Angola remains a country which keeps her airspace under lock and key and is one of Africa’s most restrictive nations vis-a-vis the Yamoussoukro Agreement which, considering how some African governments implement or rather not implement this ground-breaking aviation accord, remains a distant vision punctured by the stark reality of national protectionism.
After four years of bilateral negotiations, Angola has finally put pen to paper last week to allow one more frequency between the two countries, up from previously two. While the news was welcomed in aviation circles, regular sources have swiftly pointed out that Kenya Airways has in fact been flying three times a week already between Nairobi and Luanda, using a B737-800NG under flight number KQ 770.
Angola, one of Africa’s oil rich countries with an extensive coastline and a vast interior, has the dubious reputation to see the capital Luanda regularly named as the most expensive city in Africa and among the most expensive ones in the world and has, to put it mildly, been selectively restrictive on foreign investments and, as mentioned, opening up airspace.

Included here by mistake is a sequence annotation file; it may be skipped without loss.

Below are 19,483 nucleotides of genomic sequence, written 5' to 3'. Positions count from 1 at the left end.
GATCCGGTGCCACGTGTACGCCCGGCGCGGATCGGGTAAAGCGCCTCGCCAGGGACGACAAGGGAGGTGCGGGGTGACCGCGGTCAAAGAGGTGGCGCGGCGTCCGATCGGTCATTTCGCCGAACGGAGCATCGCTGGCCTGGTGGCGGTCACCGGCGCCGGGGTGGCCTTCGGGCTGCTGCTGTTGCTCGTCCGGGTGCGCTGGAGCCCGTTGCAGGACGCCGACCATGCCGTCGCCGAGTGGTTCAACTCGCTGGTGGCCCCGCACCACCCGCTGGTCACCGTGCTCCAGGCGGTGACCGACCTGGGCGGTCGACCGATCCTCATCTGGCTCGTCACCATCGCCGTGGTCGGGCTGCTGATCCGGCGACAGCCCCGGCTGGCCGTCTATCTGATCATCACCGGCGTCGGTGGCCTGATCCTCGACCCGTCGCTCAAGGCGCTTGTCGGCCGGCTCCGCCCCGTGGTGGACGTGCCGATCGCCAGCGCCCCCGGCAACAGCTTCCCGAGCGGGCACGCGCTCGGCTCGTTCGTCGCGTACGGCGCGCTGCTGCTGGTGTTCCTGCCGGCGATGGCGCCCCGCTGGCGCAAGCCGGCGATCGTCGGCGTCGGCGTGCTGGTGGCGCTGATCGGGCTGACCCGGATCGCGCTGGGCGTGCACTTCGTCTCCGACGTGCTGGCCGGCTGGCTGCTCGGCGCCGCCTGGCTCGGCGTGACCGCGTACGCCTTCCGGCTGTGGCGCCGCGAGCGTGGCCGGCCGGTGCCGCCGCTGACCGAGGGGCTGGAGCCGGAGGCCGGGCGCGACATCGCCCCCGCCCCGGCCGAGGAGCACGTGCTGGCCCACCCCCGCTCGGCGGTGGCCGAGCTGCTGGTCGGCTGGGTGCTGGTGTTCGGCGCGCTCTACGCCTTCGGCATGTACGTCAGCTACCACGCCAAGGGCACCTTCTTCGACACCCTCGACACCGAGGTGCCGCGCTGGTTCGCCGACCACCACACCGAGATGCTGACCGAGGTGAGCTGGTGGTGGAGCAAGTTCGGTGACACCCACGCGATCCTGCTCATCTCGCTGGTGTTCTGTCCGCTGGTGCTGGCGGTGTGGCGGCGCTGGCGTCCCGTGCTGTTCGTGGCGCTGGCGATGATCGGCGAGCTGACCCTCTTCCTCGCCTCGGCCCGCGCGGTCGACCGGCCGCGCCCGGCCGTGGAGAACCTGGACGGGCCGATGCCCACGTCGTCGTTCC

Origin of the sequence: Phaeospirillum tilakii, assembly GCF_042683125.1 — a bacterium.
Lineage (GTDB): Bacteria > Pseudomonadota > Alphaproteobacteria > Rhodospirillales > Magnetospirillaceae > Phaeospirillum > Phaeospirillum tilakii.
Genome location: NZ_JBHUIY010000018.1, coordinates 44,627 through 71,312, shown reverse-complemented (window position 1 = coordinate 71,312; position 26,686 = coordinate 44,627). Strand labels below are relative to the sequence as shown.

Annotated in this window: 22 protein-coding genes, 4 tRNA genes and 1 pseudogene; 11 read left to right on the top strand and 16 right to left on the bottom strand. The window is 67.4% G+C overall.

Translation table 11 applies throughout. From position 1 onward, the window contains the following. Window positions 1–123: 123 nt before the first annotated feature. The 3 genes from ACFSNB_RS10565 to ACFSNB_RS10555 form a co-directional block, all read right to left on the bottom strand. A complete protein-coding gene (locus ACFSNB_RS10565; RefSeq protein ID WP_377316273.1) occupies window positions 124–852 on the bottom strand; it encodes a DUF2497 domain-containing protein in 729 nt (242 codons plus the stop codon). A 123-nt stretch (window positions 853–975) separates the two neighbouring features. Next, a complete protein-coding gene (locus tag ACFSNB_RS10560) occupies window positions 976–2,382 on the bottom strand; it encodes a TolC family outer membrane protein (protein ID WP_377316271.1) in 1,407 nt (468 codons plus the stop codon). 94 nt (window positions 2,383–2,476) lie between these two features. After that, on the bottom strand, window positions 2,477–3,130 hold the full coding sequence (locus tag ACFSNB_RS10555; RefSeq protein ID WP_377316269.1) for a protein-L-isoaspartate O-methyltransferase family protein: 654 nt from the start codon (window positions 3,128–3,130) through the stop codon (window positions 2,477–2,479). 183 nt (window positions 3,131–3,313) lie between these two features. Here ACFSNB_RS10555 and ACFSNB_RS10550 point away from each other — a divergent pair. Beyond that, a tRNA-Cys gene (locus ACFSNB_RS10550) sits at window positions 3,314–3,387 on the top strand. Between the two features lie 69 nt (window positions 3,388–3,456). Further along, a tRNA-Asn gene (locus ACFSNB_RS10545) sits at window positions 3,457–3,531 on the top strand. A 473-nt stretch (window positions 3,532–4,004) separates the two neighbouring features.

Regular aviation sources have expressed mixed feelings that it took four years to add or rather sanction just one more frequency, claiming there remains underserved demand for flights to Luanda not just from Nairobi, but stifled by the regulatory imposition of the number of flights permitted between Angola and other countries in Africa.